Instead of the United Federation of Plants and the Enterprise, this book sample has the Universal Union (dub U) and the Intrepid. The people aboard the ship have definitely noticed that bridge crew tend to survive away missions while the other team members get eaten, dissolved or meet their end in some other grisly fashion. These four chapters follow some new members of the Intrepid. Very quickly the new crew members discover that they are replacing people who have died as a result of away missions. And that the old hands aboard ship have learned to stay away from away missions.

This is a well written and edited sample of a larger book to come. John Scalzi has written Old Man's War, The Last Colony, Fuzzy Nation and other books. I will definitely buy this book when it comes out. Maybe not an e version, but I will buy it.
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I see now I'm reviewing Chapters 1-4, whereas I actually bought the whole book and read it. Well, to summarize: I'm glad I bought the whole book, it was a good read that had me laughing out loud in places. But it was also thoughtful an interesting in the way it approached its subject matter. I highly recommend it.
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By barbre on May 30, 2014
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This is a fast read, and pretty funny. It is my first Scalzi book, and it won't be my last. I was very pleased with the writing and the story, almost. The section at the end was such an abrupt change that I found myself wishing he had stopped after the asteroid (no spoilers so that will mean nothing until you read it). Scalzi has a wicked wit and pokes fun at TV sci-fi and takes a look at life off the bridge. I think anyone who is a Trek fan or likes to laugh at the old Sci-fi classics will really enjoy this story. My only wish would have been for more of the story and none of the codas.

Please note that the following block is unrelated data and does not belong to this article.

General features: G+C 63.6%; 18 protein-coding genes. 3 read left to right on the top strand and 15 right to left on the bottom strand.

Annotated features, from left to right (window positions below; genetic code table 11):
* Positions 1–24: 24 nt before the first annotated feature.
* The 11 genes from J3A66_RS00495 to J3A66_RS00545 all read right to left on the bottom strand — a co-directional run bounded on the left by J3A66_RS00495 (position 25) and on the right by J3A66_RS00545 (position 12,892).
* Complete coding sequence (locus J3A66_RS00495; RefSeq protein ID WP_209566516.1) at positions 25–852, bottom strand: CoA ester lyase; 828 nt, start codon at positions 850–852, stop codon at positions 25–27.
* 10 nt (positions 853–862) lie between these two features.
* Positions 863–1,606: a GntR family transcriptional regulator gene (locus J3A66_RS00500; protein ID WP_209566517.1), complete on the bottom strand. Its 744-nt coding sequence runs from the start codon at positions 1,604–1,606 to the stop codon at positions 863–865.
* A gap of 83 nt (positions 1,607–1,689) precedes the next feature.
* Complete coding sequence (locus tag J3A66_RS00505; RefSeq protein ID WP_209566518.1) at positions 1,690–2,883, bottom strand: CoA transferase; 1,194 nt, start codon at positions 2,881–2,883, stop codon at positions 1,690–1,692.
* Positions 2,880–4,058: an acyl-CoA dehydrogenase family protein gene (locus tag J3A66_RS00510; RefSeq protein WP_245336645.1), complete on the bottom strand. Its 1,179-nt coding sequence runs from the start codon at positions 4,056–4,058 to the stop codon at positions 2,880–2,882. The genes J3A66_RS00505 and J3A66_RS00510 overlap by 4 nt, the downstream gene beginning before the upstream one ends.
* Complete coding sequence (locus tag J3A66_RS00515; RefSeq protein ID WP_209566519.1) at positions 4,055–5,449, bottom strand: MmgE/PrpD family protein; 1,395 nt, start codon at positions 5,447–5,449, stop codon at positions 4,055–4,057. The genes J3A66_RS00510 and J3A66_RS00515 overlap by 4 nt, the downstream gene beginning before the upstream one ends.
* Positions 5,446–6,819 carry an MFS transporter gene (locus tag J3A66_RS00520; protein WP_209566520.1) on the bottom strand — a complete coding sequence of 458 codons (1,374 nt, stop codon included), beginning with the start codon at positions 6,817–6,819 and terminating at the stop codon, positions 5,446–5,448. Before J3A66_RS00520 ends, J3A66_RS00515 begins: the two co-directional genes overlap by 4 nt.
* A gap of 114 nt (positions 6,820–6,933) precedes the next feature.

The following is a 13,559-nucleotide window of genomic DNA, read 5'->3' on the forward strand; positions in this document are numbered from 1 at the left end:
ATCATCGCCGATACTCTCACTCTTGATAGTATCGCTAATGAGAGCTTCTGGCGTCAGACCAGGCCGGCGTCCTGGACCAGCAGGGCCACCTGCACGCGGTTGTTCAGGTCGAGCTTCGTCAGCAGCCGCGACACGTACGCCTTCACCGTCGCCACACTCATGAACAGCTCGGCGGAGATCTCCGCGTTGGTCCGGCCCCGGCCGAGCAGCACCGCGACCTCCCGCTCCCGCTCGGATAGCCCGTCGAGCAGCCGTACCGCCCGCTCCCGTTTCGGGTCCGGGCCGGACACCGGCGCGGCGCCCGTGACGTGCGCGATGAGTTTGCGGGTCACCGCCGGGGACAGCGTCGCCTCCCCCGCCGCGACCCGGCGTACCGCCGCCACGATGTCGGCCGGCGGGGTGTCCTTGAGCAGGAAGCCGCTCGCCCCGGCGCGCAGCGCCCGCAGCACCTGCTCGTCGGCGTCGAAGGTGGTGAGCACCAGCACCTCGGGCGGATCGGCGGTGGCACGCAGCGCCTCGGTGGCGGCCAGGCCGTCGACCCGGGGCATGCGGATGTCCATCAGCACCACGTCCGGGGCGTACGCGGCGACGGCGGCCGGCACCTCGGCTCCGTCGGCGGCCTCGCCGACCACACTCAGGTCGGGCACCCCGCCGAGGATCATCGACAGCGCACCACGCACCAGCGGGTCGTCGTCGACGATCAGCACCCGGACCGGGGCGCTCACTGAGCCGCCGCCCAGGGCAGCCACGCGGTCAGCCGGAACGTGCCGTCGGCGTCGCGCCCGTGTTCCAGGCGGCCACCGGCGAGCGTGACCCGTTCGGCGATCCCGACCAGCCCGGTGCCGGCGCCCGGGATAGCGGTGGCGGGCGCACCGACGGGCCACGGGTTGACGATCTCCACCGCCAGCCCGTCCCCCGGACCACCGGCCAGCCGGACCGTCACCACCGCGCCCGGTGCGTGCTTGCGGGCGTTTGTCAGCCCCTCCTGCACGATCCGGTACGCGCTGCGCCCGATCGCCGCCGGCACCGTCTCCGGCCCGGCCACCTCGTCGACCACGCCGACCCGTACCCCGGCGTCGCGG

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Good read about what it would be like if the Universe operated like ST:OS episodes from a crewman viewpoint. The post story (epilog?) where the scriptwriter and actors on Earth deal with the ramifications that "real people" from an alternative universe are affected by their b-grade TV show is quite meta, but I feel it is a little too dry and long for my tastes - although Mr. Scalzi acknowledges other shows/stories where "actor meets character" and the breaking of the fourth wall.
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I ordered the first four chapters for my Kindle, then in the summer of 2015, read the entire novel for a Science Fiction class at my local community college. It could easily have been just a parody of Star Trek, but wound up being a thought-provoking, comedic look at metafiction and at the creative process of television series under the pressures of production. It also has some poignant moments, which despite my being the least romantic person alive, did touch me.